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Author Topic: Please help me solve the problem of trust  (Read 4281 times)
Astrohacker
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July 26, 2011, 01:34:40 AM
 #21

Besides Ebay being the overlord of their rankings, Ebay also has the US government's laws&regulations. If an Ebay purchase were not a legal contract, it would fall apart. In addition to the myriads of consumer protections on top of Ebay dispute resolution.

I would say the way out is through social networking. With Anon+ or whatever its going to be called, you can not only have an individual identity, but many group identities.

Social networking is a good idea. Howabout this: what we need is a general purpose way to establish relationships between people.

Suppose there is a particular group I am interested in participating with. I create a new identity (public/private key pair) for that group. I then begin interacting with those people. I meet some of them and we become friends. I then wish to establish the following sort of relationships with someone:

* Friend = 0.9 (I like them)
* Trust = 0.9 (I trust them)
* Belief = 0.5 (they're a great person and all, but they believe a lot of wrong stuff)
* Sexual attraction = 0.1 (ugly)

These are just examples, but the idea is that there are many ways you might relate to someone else. Often these relationships can be specified with a number representing the degree or intensity of the relationship, and often they are asymmetric (they are my friend with 0.9, but maybe I am their friend with 0.2). Perhaps trust is just one of the ways people can be related. And thus maybe what we really need is not decentralized eBay, but decentralized eBay+Facebook+OkCupid+etc.

(FWIW, the stuff I have described here could be implemented on Proofnet by just broadcasting whatever relationship you have with someone else.)
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nighteyes
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July 26, 2011, 04:11:47 AM
 #22

Social networking is a good idea. Howabout this: what we need is a general purpose way to establish relationships between people.

That should take care of itself. Talking about mass transactions here, but if a group has too few members it will die. If it has too many it will die. If I want to trust you, then maybe you are in the group of certified public accountants(for example). How do I know your group are actually accountants? Because you are in another group that I trust or am referred to. What I like about this is afterwards,during,etc, I can change my name and you can too. That should make it tougher to investigate.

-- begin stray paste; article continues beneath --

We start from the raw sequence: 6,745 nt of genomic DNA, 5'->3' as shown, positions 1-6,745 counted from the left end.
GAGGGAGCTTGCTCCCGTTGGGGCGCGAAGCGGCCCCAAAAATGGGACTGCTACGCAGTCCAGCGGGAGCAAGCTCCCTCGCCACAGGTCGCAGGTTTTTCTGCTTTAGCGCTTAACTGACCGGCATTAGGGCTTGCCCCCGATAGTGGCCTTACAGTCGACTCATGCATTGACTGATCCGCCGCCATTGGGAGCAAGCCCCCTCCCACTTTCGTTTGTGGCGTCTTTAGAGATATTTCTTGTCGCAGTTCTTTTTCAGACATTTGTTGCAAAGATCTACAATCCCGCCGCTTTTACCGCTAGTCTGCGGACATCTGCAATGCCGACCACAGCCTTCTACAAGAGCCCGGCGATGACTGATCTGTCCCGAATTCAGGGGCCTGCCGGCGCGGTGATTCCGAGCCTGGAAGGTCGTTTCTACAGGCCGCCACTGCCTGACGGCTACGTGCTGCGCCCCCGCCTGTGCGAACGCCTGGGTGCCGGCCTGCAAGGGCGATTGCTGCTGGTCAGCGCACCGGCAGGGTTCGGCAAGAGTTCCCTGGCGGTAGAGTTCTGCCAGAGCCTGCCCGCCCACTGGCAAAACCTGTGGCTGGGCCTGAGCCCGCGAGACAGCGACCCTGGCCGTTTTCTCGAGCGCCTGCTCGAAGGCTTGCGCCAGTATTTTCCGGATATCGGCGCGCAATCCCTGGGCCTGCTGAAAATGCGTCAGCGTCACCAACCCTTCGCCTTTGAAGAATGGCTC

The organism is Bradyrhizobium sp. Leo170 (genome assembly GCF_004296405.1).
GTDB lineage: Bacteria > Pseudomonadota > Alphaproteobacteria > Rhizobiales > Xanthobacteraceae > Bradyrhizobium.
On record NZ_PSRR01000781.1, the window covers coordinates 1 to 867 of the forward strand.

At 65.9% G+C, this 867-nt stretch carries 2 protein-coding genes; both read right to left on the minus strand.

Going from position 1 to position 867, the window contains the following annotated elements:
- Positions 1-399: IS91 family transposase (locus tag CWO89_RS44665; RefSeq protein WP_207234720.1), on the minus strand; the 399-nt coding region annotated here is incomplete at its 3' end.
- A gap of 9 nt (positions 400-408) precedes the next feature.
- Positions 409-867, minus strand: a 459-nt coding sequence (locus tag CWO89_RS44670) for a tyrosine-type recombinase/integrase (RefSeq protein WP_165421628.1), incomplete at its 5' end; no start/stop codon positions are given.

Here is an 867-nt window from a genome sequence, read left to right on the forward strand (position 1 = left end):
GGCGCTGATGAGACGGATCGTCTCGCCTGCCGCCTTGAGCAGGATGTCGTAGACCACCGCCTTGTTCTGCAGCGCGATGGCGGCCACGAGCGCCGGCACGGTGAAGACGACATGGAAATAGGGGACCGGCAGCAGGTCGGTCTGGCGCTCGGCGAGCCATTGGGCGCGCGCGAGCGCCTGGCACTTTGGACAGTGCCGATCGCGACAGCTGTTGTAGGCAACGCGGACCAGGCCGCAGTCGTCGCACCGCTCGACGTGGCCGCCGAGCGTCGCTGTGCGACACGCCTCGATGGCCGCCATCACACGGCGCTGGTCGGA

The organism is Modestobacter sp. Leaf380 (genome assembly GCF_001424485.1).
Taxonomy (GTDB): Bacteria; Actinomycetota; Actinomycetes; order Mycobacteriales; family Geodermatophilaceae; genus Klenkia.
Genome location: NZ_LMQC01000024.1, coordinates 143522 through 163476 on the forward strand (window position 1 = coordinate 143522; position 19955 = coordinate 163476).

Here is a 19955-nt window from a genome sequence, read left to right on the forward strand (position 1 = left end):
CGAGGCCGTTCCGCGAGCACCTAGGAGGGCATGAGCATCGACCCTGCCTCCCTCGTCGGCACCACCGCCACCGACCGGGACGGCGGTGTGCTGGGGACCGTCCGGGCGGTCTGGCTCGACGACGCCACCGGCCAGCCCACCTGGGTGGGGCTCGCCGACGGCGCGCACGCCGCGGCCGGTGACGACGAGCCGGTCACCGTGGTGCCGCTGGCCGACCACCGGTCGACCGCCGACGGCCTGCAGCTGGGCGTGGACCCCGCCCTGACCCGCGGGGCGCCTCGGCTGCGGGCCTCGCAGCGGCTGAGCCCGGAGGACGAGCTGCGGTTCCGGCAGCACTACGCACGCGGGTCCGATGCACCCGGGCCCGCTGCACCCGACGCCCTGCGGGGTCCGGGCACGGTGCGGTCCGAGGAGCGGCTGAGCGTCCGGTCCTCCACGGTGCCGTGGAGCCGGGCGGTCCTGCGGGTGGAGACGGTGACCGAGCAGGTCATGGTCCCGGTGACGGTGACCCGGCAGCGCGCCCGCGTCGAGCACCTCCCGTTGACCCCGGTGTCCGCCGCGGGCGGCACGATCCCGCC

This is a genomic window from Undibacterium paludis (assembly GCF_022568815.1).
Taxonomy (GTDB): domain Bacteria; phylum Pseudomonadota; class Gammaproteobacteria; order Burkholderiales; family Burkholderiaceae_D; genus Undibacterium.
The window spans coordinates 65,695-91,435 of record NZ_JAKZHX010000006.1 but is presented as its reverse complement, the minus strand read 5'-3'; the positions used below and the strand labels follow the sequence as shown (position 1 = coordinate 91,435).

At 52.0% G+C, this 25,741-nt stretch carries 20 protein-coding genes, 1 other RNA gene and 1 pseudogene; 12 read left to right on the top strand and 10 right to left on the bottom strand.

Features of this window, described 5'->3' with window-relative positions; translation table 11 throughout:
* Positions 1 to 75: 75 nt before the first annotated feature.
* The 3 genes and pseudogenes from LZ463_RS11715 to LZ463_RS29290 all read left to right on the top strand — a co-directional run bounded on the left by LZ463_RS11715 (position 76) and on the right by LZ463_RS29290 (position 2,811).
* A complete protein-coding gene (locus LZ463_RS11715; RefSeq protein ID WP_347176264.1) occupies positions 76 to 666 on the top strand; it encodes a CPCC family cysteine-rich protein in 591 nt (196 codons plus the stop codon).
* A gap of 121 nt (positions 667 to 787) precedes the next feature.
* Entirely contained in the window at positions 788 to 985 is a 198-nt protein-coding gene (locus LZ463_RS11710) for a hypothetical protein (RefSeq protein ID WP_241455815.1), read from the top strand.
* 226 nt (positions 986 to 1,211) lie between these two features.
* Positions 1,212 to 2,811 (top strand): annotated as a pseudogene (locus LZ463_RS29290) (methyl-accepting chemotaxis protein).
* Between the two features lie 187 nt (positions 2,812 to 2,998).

I also have to have a way to check your credentials in the group....and thats why we need a social networking site.
I only care about business....and you arent going to slap my azz with some point system based on your discrimination. There will be discrimination at the group level, but that may limit that group's opportunities.


mc_lovin
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July 26, 2011, 12:33:21 PM
 #23

One problem with eBay is still hacked/sold/stolen accounts.

One time I "purchased" 100 nintendo DS consoles from a seller with 15,000+ 100% feedback .. was THIS CLOSE to sending them their payments... when I got an email from paypal/ebay security saying STOP, NO, DON'T!!! That account has been hacked!!!

So... you can never really trust anybody, when it comes to buying more than a chocolate bar that is.

If I want to sell you a house and royally fuck you in the process, I only need to "borrow" somebody's good name.
I sold like $600 worth of bitcoins to some german people on eBay and got my transactions all reversed,.. and short of going absolutely nutters, we were extremely thankful that I came up with this video screencapture idea ahead of time!  We called Paypal and bitched at them for awhile, they told me the other peoples' eBay accounts got hacked or something.  And that's the thing that makes me wonder.  Shouldn't eBay have some sort of log of the IP address that accesses each account?  They just label a situation 'oh that was a hacked account' and just protect the 'buyer' a.k.a. scammer. 

Long story short, either the fact that I had a video of me sending the bitcoins to the person in the Paypal proof or they figured out some other reason, Paypal gave me the $600 back!!!

W00T I went out and bought two sweet Radeons that day and was grinning from ear to ear the whole time.   I had the bitcoins as a $25 buy-it-now, so instead of buying them for $13 on an exchange I made these german  people buy them for $25 a pop!

jgraham
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July 26, 2011, 01:38:44 PM
 #24